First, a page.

failing up

i have this fear of failure. it's a big fear. it holds me back from various things far more often than i'd like to admit. peter and i have had so many conversations about it over the years.

i like to be in control. i like to know what's going to happen. and i hate it when my expectations aren't met. coaching has been teaching me that there are so many things i cannot control. even though i'm not on the field, in the game, any time they lose i feel like i failed them as a coach.

peter and i have been talking recently about potentially starting an online store. it would basically be things that i like. i would be the buyer, start with accessories, and see what happens. the thing is, i'm afraid of starting it, and wasting a bunch of money just to watch it fail.

i cannot discern if what is holding me back is wisdom from God -- answering the prayers that i've prayed about this with a "no" -- or just me afraid to fail.

one of my favorite quotes [i have a lot of them] is from a rascal flatts song. "life throws you curves, but you learn to swerve." and it's funny because it's true. the thing is, you don't learn to swerve the first time. the first time a curve is thrown we tend to crash & burn.

i remember one of the first turns i tried to make while learning to drive. i was driving my dad's car - he was in the front seat, and my brother was in the back. my dad was telling me when you're turning, especially with right turns, you don't always have to come to a complete stop before turning. i proceeded to try to make a right turn without applying much of the brake at all. we didn't crash & burn, but that had more to do with my dad reaching over and grabbing the wheel than with my stellar driving skills.

the next time though, i got the turn right. i got the curve right. it's not that life throws curves and we can immediately navigate them like jason bourne miraculously can in the bourne series. it's that we learn. and sometimes we have to get it wrong before we can get it right.



life takes growth. and growth is painful. sometimes it's so painful that you're scraping the depths of your being, and you don't think you'll ever be who you are again.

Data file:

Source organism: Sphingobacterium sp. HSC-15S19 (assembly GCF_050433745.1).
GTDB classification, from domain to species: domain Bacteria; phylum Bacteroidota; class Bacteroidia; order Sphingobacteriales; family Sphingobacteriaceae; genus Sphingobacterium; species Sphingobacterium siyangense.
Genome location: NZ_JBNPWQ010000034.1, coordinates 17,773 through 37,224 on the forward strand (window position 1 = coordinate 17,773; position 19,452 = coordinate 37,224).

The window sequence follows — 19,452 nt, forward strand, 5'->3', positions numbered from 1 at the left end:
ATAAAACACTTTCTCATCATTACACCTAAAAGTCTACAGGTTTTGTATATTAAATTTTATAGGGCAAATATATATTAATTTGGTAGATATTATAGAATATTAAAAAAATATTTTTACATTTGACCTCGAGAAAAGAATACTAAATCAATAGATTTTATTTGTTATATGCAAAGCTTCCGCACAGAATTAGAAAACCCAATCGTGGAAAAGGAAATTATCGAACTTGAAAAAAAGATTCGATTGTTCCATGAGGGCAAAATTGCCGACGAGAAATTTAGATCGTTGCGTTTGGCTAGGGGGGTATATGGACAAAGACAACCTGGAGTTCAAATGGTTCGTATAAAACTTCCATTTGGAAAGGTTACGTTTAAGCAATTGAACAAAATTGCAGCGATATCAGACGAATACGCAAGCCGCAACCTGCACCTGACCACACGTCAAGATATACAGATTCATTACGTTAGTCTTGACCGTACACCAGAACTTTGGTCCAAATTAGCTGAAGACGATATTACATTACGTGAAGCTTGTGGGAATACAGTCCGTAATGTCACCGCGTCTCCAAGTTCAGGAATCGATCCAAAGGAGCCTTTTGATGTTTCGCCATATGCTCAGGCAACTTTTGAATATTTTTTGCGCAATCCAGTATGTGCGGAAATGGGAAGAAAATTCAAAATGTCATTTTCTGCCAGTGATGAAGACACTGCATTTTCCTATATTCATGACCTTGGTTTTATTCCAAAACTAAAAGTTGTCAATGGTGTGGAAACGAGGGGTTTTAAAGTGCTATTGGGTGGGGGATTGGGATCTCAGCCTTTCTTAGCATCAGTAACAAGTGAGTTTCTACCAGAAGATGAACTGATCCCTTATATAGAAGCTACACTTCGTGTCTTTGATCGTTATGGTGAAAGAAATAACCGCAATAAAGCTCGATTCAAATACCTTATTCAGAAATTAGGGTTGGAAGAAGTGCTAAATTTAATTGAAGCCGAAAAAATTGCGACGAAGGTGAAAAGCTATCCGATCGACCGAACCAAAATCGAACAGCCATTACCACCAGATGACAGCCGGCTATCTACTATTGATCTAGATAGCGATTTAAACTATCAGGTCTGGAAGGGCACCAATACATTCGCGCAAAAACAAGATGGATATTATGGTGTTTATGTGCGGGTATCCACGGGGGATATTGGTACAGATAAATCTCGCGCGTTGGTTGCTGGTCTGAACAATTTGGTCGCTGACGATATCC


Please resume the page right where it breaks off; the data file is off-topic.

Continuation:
but if you give it long enough. if you hold on just enough, you're not only who you are again, but you're a deeper, richer, fuller, more whole version of you.

it doesn't make the process any less difficult. it doesn't make the lessons easier to learn while you're in the midst of them. but the process is so important.

growth is so very important.

c.s. lewis has a most truthful quote - "experience: that most brutal of teachers. but you learn, my God do you learn."

sometimes we have to experience the hard stuff to appreciate the good stuff. sometimes we have to fail to truly understand the meaning of success. sometimes the process helps us appreciate the end result.

in this country, in our culture, we don't like processes. [but we'll have to save this for a different day.]

peter likes to say [i do have a most brilliant husband...] that when you fail, it's important to fail up. failure happens to everyone, but it's no excuse not to take calculated risks. and failure does not make something a complete failure. if you fail, don't allow yourself to simply fail -- if you have to fail, fail purposefully. fail in such a way that you learn from it. take everything you can, and adjust how you do it the next time. use the experience.


the thing is, we don't like pain - pain hurts. and yet we all want to grow. but growth doesn't happen without growing pains.

so go, fail.
just remember
to fail up.


  1. Kate - good stuff! It's important to learn from our failures so that we don't repeat them. Continue to ask "What went wrong" so you can identify how to not make the same mistake next time!!!



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